Insurance underwriter

Financial services

Career outlook for insurance underwriter

UK Salary Ranges





Currently employed in Scotland


Salary information is provided by the "National Careers Service". "Oxford Economics" supplies job forecasts and employment figures. Due to COVID-19 the jobs market is constantly changing. Some of the information may not reflect the current situation.

What's it like?

You would calculate how much to charge people and companies for insurance so they are properly protected from losses and your company can make a profit.

You’d need to analyse complex information and be confident in working with statistics.

You could specialise in

  • Life assurance - covering illness, injury and death
  • General insurance - covering household, travel or motor
  • Commercial insurance - covering companies
  • Reinsurance - where part of the risk is placed with another company.

So, if your customer’s possessions were damaged or they had an accident then, depending on the terms of the insurance policy, your company would need to pay to fix the problem or reimburse them for their losses.

You’d be responsible for deciding whether to accept an insurance application, and what the terms, conditions and cost of the insurance policy would be.

You would:

  • Study insurance proposals
  • Gather background information, such as medical histories
  • Analyse statistics from actuaries and other sources
  • Get specialist risk assessments from experts, like surveyors or doctors
  • Assess risk (the likelihood of an insurance payout)
  • Calculate the price of insurance premiums
  • Judge whether some of the risk should be shared with another insurer (known as 'reinsurance')
  • Prepare quotes and negotiating terms with brokers or business clients
  • Decide whether any special conditions should apply to policies
  • Write policy wording
  • Maintain accurate and detailed records

You would work closely with actuaries who are experts in calculating risk. You would also work alongside claims and risk managers, brokers and other insurance professionals.

Working conditions


In a full-time job as an insurance underwriter, you would work standard office hours, Monday to Friday. You may occasionally need to work evenings and weekends during busy periods. Part-time hours and job share opportunities are sometimes available.


You would be mainly office-based.


You may travel to attend meetings with insurance brokers or business clients.

UK employment status





Self employed


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Here are some of the skills needed for this job. Sign in to see how your skills match up.

  • Working with technology
  • Written communication
  • Problem solving
  • Working with numbers
  • Observation
  • Researching
  • Attention to detail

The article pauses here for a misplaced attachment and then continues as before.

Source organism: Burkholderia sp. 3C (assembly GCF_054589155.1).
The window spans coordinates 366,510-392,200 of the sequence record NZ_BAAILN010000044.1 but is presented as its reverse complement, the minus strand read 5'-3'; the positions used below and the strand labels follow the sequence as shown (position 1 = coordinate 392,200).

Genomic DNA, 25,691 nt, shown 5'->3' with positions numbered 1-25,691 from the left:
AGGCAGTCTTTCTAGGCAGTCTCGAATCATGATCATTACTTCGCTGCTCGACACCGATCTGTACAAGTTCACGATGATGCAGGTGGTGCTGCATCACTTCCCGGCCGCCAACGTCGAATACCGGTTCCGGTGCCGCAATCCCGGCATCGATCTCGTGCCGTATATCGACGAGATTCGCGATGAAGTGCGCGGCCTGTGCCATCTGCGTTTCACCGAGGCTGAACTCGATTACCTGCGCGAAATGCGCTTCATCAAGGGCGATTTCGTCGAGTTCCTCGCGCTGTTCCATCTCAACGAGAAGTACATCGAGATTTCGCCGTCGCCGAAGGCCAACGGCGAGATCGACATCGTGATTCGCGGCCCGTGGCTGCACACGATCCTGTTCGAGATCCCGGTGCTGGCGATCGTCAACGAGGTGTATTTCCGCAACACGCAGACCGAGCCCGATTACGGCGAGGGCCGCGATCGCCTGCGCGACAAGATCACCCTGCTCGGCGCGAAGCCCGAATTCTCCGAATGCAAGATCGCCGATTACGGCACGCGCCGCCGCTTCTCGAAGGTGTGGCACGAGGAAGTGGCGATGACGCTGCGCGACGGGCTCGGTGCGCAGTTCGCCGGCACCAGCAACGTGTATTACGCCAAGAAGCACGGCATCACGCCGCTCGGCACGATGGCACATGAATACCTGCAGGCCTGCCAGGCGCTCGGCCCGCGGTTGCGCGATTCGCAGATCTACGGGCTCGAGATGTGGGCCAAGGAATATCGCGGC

• Making decisions
  • Negotiating
  • Analysing

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Getting in

Entry requirements for courses can change. Always contact the college, university or training provider to check exactly what you'll need.

Foundation Apprenticeships

Choosing a Foundation Apprenticeship as one of your subjects in S5 and S6 can help you get a head start with this type of job.

You'll get an SCQF level 6 qualification (the same level as a Higher) plus valuable work placement experience and skills you can't learn in a classroom.

Interested? Find out what's on offer at your school on


Some employers recruit those with suitable Nationals and Highers (SCQF Level 5-6) as insurance underwriter trainees: qualifications at SCQF levels 5 to 6, a Higher National Certificate (SCQF Level 7), Higher National Diploma (SCQF Level 8), or a degree (SCQF Level 9/10) or relevant work-based qualifications such as Modern Apprenticeship in Providing Financial Services (SVQ Level 2/3). 

Though you can apply to this job with any HND/C and degree, qualifications with a numerate, finance, business, or economics focus may be of particular value.

Some employers may offer an Underwriting Apprenticeship Programme aimed at well-qualified school and college leavers. Applicants must have a group of four or five Highers; grades should be equivalent to a minimum of 300 UCAS tariff points.

English and Maths must be held at least at Standard grade or National 5.  

Larger insurance companies increasingly offer graduate training programmes most employers requiring a degree at 2:1 or above for entry. 

Useful subjects

  • English (required by most courses and employers)
  • Maths (required by most courses and employers)
  • Accounting
  • Business management
  • Economics
  • Finance
  • Statistics
  • ICT subjects
  • Humanities subjects

You will also need

Once in a job you will need to gain Chartered Institute of Insurance (CII) qualifications working towards CII Associate status.

Some employers may require you complete a relevant Modern Apprenticeship in Providing Financial Services (SCQF level 5/6) or Technical Modern Apprenticeship in Insurance (SVQ level 4).

Helpful to have

Qualifications that show customer service skills and understanding/experience of finance such as Skills for Work Financial Services (SCQF level 5).